A group of four Missouri State University communication students in collaboration with Stand Against Trafficking hosted an educational event called “Stop Traffick!” on Nov. 18 in Duane G. Meyer Library to raise awareness about human trafficking both locally and nationally. The students hosted the event as a project for Taleyna Morris’s small group communication class. The “Do Good” project is a semesterly assignment Morris gives to motivate students to get more involved in the Springfield community. Each group picks a different local non-profit organization to work with. Their projects can be fundraising campaigns, donation drives or educational events. Stand Against Trafficking, as said on their website, is an organization in Greene County that focuses on educating those in the community about what human trafficking is, how to recognize signs of a trafficking victim and the resources available for trafficking victims. The group said they found the topic of human trafficking relevant to MSU students because of the university’s proximity to Interstate Highway 49 and the vulnerability for students that comes with living on and around a campus. Traffickers have greater accessibility to individuals that live near interstates and college campuses, due to the easy travel across major cities in a short period of time. “Cohesively, we think it’s really important to educate ourselves as the next generation of adults that trafficking often happens to marginalized and vulnerable groups of people — men and women,” Mary “Ellie” Maji, a member of the group and senior communication major, said. The event began with a 23-minute documentary titled “Chosen,” presented by Stand Against Trafficking. It follows the true stories of two young women who faced human trafficking, one of which was a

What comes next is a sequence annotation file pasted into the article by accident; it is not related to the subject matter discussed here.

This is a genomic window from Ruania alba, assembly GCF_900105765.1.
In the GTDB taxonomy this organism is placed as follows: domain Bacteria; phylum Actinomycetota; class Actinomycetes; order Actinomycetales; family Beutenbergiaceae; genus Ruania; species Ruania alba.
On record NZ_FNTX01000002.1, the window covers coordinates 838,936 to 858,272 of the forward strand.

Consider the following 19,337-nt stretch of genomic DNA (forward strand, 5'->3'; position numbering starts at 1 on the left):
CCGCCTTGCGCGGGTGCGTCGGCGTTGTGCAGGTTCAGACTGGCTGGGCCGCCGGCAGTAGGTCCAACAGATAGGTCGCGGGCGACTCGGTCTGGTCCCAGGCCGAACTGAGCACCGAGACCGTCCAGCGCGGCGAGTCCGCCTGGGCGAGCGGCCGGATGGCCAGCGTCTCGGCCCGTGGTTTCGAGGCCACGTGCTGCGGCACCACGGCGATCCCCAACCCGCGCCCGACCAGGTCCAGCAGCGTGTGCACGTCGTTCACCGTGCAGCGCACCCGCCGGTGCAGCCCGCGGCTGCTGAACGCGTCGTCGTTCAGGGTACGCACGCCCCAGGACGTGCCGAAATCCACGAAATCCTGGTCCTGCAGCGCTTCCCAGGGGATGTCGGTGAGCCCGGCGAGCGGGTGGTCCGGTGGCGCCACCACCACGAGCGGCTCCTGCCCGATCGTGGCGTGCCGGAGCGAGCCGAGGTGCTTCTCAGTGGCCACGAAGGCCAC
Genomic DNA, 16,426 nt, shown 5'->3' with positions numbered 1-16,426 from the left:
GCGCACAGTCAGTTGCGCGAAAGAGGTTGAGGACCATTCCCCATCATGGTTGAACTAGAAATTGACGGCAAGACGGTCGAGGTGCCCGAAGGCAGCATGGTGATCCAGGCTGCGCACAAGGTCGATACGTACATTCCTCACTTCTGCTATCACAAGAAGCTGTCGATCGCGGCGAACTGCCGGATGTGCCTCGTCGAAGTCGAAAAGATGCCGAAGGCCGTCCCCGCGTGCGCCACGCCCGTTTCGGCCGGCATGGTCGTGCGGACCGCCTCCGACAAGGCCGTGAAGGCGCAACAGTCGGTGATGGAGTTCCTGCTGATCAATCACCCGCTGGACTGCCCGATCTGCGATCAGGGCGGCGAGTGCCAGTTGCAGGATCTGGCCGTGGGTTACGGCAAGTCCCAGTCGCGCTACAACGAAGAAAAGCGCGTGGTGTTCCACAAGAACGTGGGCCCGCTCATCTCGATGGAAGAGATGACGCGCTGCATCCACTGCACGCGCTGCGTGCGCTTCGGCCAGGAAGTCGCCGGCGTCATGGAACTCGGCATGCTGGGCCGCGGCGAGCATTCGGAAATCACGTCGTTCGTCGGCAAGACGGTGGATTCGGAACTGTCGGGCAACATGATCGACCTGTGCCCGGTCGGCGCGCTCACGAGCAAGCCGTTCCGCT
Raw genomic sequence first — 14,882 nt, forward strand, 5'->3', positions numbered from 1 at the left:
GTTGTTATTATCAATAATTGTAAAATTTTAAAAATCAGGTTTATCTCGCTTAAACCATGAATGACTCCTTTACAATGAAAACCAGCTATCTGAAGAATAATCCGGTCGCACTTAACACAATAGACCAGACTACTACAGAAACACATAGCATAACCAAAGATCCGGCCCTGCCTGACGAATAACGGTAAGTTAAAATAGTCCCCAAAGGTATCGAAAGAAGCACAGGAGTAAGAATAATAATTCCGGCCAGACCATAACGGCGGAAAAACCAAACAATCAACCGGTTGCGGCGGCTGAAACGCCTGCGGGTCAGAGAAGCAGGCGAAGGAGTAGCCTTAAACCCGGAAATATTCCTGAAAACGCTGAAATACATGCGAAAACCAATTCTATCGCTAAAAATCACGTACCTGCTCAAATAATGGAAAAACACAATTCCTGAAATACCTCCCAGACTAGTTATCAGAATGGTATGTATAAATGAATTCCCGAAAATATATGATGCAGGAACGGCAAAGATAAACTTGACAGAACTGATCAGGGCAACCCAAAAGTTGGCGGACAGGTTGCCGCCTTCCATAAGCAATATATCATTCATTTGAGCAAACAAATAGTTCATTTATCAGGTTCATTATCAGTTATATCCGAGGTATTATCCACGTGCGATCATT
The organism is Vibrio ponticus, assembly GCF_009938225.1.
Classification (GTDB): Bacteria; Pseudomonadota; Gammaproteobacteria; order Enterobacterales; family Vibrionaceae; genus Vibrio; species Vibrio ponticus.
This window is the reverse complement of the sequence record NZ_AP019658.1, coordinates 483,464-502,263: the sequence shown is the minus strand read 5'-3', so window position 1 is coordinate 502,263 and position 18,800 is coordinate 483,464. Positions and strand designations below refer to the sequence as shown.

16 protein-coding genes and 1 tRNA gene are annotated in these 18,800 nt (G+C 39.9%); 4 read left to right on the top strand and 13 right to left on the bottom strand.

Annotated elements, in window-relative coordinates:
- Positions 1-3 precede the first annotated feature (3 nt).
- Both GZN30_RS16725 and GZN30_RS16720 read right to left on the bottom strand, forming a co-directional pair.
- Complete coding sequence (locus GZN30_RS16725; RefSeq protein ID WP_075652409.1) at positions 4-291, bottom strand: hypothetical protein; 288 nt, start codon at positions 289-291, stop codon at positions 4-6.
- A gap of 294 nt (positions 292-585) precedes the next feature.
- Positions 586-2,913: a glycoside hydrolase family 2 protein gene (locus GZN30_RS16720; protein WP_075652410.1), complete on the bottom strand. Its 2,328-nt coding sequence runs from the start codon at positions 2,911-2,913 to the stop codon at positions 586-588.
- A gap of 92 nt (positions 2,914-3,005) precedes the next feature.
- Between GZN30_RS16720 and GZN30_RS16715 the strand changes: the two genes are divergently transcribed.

PAIGE NEWTON/THE STANDARD
A presenter at the “Stop Traffick” event presents information on trafficking victims. college-aged part-time waitress who met her trafficker while working. The documentary hit home for Hannah Jones, a member of the group and senior communication major. “I, like many other college-aged young women, wait as a part-time job.” Jones said. “I think the documentary is relatable in a way that makes human trafficking personal for our attendees.” Following the event, Dawn Day, chair of Stand Against Trafficking, gave a supplemental presentation to the documentary. The presentation discussed how the documentary related to MSU students and ways of becoming more aware about trafficking in Springfield’s community, such as the more subtle forms of trafficking. Grooming is an example of this and is a preparatory process of gaining someone’s trust to exploit them. The group said they were grateful for Dawn’s involvement, positivity, and initiative in being part of their team. “We are very thankful for Dawn’s generosity and commitment to our event, because it truly could not have happened without her,” Maji said. Dawn was part of a discussion panel that followed the presentation where she discussed her time working as an emergency trauma center nurse at Mercy Hospital, as it related to trafficking. Also included on the discussion panel was Missouri